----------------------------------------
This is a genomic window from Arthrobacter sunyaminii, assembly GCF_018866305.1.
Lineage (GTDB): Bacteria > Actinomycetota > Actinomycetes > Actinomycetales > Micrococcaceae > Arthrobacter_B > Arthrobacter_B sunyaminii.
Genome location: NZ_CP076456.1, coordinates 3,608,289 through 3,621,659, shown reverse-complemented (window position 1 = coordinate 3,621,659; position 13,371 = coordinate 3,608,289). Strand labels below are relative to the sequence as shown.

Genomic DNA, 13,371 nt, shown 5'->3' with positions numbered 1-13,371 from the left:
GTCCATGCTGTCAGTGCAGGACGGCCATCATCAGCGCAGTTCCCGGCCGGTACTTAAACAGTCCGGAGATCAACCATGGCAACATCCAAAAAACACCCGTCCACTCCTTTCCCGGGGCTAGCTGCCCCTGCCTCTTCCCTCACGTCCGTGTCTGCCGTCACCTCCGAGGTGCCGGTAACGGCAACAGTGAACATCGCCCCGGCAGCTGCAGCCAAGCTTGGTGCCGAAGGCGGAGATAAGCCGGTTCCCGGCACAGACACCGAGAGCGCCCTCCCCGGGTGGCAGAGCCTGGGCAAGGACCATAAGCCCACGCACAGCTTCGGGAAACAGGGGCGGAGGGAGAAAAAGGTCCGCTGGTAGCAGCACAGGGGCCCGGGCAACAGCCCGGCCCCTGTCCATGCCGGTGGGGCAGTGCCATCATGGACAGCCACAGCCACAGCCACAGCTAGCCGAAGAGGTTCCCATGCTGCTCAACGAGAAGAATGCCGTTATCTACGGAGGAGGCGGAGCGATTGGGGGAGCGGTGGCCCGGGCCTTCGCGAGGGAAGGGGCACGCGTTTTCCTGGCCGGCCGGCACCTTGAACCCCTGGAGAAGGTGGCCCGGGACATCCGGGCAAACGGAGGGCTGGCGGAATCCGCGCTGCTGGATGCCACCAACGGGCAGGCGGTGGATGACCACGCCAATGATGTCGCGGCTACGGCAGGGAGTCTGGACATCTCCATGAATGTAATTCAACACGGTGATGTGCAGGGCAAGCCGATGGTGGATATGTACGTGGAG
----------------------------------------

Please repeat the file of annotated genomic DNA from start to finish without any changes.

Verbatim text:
This is a genomic window from Arthrobacter sunyaminii, assembly GCF_018866305.1.
Lineage (GTDB): Bacteria > Actinomycetota > Actinomycetes > Actinomycetales > Micrococcaceae > Arthrobacter_B > Arthrobacter_B sunyaminii.
Genome location: NZ_CP076456.1, coordinates 3,608,289 through 3,621,659, shown reverse-complemented (window position 1 = coordinate 3,621,659; position 13,371 = coordinate 3,608,289). Strand labels below are relative to the sequence as shown.

Genomic DNA, 13,371 nt, shown 5'->3' with positions numbered 1-13,371 from the left:
GTCCATGCTGTCAGTGCAGGACGGCCATCATCAGCGCAGTTCCCGGCCGGTACTTAAACAGTCCGGAGATCAACCATGGCAACATCCAAAAAACACCCGTCCACTCCTTTCCCGGGGCTAGCTGCCCCTGCCTCTTCCCTCACGTCCGTGTCTGCCGTCACCTCCGAGGTGCCGGTAACGGCAACAGTGAACATCGCCCCGGCAGCTGCAGCCAAGCTTGGTGCCGAAGGCGGAGATAAGCCGGTTCCCGGCACAGACACCGAGAGCGCCCTCCCCGGGTGGCAGAGCCTGGGCAAGGACCATAAGCCCACGCACAGCTTCGGGAAACAGGGGCGGAGGGAGAAAAAGGTCCGCTGGTAGCAGCACAGGGGCCCGGGCAACAGCCCGGCCCCTGTCCATGCCGGTGGGGCAGTGCCATCATGGACAGCCACAGCCACAGCCACAGCTAGCCGAAGAGGTTCCCATGCTGCTCAACGAGAAGAATGCCGTTATCTACGGAGGAGGCGGAGCGATTGGGGGAGCGGTGGCCCGGGCCTTCGCGAGGGAAGGGGCACGCGTTTTCCTGGCCGGCCGGCACCTTGAACCCCTGGAGAAGGTGGCCCGGGACATCCGGGCAAACGGAGGGCTGGCGGAATCCGCGCTGCTGGATGCCACCAACGGGCAGGCGGTGGATGACCACGCCAATGATGTCGCGGCTACGGCAGGGAGTCTGGACATCTCCATGAATGTAATTCAACACGGTGATGTGCAGGGCAAGCCGATGGTGGATATGTACGTGGAG